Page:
Ensure you have a system in place to notify the accounts receivable department when a customer pays an outstanding invoice. Manual payment processes cause delays and errors. A digital operations system or an enterprise resource planning (ERP) system will automatically update all concerned departments. Your system should flag overdue invoices and also put the accounts on hold.
8. Reporting & data management
High-end software programs can track data across all the steps in the O2C cycle and generate it for you. Company leaders need to analyze this data and see where the process needs improvement. For example, you can measure the days’ sales outstanding (DSO) of your company. A successful and optimized order-to-cash process ensures value, leading to prompt payments. It also frees up resources, which you can use to enhance the customer experience.
Best practices to optimize order-to-cash process flow
An inefficient order-to-cash flow process negatively affects your relationship with the customer. The customer expects to receive their order within the time that you have promised. When business processes make it hard to deliver on this promise, retaining customers becomes problematic, which affects your profitability. A customer relationship management system (CRM) is a great help in monitoring customer relationships.
Moreover, when a business optimizes its O2C process, it can expect to reap the following benefits:
- Streamline the overall buying process
- Improve cash flow
- Avoid backorders
- Improve customer satisfaction and relationships
- Reduce costs
- Reduce order fulfillment time
- Improve record accuracy
- Have more working capital
Here are some pointers to help you get started on optimizing your order-to-cash flow process.
Establish company-wide standards
Standards create consistency which ensures things run smoothly now and in the future. Also, as every department does their work standardly, they become better with time. As they become more efficient, targeting any process that isn't working becomes easy. Any improvement helps you to earn more.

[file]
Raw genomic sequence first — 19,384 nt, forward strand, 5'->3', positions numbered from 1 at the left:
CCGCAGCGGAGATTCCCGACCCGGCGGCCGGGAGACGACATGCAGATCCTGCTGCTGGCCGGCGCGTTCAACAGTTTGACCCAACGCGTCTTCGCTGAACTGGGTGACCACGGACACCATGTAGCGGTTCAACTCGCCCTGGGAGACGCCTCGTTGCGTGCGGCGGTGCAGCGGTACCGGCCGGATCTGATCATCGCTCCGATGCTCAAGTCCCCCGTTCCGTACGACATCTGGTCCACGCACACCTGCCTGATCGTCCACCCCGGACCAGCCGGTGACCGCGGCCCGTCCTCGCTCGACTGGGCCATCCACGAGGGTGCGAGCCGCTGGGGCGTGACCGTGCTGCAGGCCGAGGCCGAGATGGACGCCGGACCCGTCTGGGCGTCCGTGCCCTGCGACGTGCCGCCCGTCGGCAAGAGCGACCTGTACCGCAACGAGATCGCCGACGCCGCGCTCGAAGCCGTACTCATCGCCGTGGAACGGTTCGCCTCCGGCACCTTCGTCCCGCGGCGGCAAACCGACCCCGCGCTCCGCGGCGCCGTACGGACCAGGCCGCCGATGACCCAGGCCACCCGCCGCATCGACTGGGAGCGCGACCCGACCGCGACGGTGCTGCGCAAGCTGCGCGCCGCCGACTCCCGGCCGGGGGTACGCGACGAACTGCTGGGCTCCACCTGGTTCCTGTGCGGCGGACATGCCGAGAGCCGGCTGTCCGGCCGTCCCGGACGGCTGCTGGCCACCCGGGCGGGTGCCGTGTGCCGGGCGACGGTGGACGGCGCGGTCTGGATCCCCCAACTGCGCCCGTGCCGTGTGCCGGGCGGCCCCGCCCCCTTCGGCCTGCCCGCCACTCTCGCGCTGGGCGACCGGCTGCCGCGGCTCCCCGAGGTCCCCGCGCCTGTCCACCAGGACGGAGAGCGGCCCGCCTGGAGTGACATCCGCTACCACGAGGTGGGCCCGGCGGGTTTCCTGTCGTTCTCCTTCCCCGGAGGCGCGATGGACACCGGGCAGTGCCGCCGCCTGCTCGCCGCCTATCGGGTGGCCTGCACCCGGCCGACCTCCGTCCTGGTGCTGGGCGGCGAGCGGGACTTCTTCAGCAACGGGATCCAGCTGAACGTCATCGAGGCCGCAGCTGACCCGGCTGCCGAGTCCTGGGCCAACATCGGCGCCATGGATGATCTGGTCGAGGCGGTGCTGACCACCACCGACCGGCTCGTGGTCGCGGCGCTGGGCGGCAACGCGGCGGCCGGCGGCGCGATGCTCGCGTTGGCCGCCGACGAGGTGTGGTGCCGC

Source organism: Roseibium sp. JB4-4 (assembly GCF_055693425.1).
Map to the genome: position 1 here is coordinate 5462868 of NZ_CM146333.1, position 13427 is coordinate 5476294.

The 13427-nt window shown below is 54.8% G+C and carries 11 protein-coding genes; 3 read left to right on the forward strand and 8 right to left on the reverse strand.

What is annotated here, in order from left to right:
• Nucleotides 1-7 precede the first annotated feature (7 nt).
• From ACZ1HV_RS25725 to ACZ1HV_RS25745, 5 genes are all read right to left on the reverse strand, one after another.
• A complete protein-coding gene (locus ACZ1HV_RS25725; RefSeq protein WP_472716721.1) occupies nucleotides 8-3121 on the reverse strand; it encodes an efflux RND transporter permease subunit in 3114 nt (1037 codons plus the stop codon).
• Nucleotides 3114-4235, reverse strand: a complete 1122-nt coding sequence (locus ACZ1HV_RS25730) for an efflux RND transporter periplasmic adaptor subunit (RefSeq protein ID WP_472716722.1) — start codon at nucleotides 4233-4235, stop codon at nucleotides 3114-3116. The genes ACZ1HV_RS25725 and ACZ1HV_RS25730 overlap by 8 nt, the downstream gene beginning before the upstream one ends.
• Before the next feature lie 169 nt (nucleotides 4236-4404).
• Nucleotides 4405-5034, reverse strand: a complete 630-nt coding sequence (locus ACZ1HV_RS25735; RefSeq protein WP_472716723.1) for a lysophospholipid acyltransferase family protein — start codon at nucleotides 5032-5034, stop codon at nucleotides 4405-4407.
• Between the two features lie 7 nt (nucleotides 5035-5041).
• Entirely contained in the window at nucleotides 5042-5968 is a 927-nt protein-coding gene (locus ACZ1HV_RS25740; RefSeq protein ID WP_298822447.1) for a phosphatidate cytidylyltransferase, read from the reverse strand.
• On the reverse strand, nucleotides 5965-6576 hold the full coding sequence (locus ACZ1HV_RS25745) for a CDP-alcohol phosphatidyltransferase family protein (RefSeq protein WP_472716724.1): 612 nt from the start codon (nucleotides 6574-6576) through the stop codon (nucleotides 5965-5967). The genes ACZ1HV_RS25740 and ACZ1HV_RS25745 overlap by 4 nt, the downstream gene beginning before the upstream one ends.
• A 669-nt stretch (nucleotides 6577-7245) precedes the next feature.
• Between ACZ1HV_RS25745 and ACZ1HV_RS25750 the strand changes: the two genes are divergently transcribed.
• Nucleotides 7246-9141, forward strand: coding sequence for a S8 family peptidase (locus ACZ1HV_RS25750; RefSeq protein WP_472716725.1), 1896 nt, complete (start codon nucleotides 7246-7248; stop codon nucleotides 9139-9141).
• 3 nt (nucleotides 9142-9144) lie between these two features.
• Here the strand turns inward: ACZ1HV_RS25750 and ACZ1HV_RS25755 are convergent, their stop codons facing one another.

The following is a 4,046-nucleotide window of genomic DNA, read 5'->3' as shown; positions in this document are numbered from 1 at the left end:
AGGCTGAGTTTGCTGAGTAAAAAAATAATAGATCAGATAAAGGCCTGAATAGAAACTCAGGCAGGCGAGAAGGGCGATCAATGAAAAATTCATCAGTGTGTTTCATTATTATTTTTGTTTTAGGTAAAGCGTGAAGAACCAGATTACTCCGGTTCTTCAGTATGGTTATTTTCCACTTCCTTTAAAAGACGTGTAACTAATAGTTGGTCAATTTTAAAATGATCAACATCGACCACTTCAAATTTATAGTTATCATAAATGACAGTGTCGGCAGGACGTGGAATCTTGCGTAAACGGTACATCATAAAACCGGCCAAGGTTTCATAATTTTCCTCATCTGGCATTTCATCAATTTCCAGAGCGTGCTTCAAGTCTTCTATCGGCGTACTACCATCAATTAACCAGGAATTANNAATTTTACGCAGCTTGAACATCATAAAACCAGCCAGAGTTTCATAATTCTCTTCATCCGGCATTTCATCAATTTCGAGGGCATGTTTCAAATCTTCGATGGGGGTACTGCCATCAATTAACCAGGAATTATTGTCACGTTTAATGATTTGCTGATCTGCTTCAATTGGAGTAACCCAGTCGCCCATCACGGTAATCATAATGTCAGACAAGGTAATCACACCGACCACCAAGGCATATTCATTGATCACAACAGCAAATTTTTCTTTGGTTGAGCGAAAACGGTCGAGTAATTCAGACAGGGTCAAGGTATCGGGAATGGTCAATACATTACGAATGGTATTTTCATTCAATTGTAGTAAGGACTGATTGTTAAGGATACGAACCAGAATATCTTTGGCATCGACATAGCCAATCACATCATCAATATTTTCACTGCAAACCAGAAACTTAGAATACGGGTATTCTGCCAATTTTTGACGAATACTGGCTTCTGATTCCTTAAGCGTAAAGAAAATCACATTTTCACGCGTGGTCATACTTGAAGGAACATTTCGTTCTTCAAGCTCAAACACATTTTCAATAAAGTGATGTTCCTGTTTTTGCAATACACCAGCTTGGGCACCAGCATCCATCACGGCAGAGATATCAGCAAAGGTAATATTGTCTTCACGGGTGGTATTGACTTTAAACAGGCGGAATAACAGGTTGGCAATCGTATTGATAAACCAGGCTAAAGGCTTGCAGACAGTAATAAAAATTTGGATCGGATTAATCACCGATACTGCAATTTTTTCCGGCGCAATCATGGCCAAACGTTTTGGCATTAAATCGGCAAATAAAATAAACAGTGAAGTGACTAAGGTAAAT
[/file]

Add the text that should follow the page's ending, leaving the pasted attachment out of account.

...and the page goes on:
Focus on all-system integration
Manually pushing an order from one step of the process to the other is time-consuming and prone to errors. However, if you fully integrate all your systems, you shorten the O2C cycle time, reducing the number of days it takes for order fulfillment.
Regularly monitor the order-to-cash process
Monitoring the system helps you identify areas that need improvement. Technology is constantly advancing, and you need to change what is not working. Also, incorporate alerts into your system for instances of human error so that you can be on top of it before it creates a bottleneck in your system.
Order-to-cash (O2C) FAQs
What is the difference between order-to-cash and quote-to-cash?
The O2C processes involve the effective delivery of customers' orders. In contrast, the quote-to-cash (Q2C) process includes all the O2C processes, configuration price quoting (CPQ), and the entirety of contract lifecycle management.
What is the difference between order-to-cash vs. procure-to-pay?
The O2C process aims to fulfill a sales order, while P2P involves business processes related to procurement.
What is the difference between order-to-cash and accounts receivable?
The accounts receivable process includes everything from when a customer purchases to when the outstanding debt is collected. While the O2C process consists of all business processes related to the sale until data is collected and analyzed.
ProfitWell ensures all revenue is recognized regardless of the model of operation. For more information, visit our website.
Can order-to-cash work for SaaS subscription businesses?
Businesses that work with a subscription model, especially in the SaaS space, are different in that the sale/order cycle is never complete. Also, write-offs, upgrades, downgrades, and annual contracts paid monthly, among other factors, introduce a new dimension to the order-to-cash cycle. ProfitWell Recognized is excellent at accurate revenue recognition, including deferrals.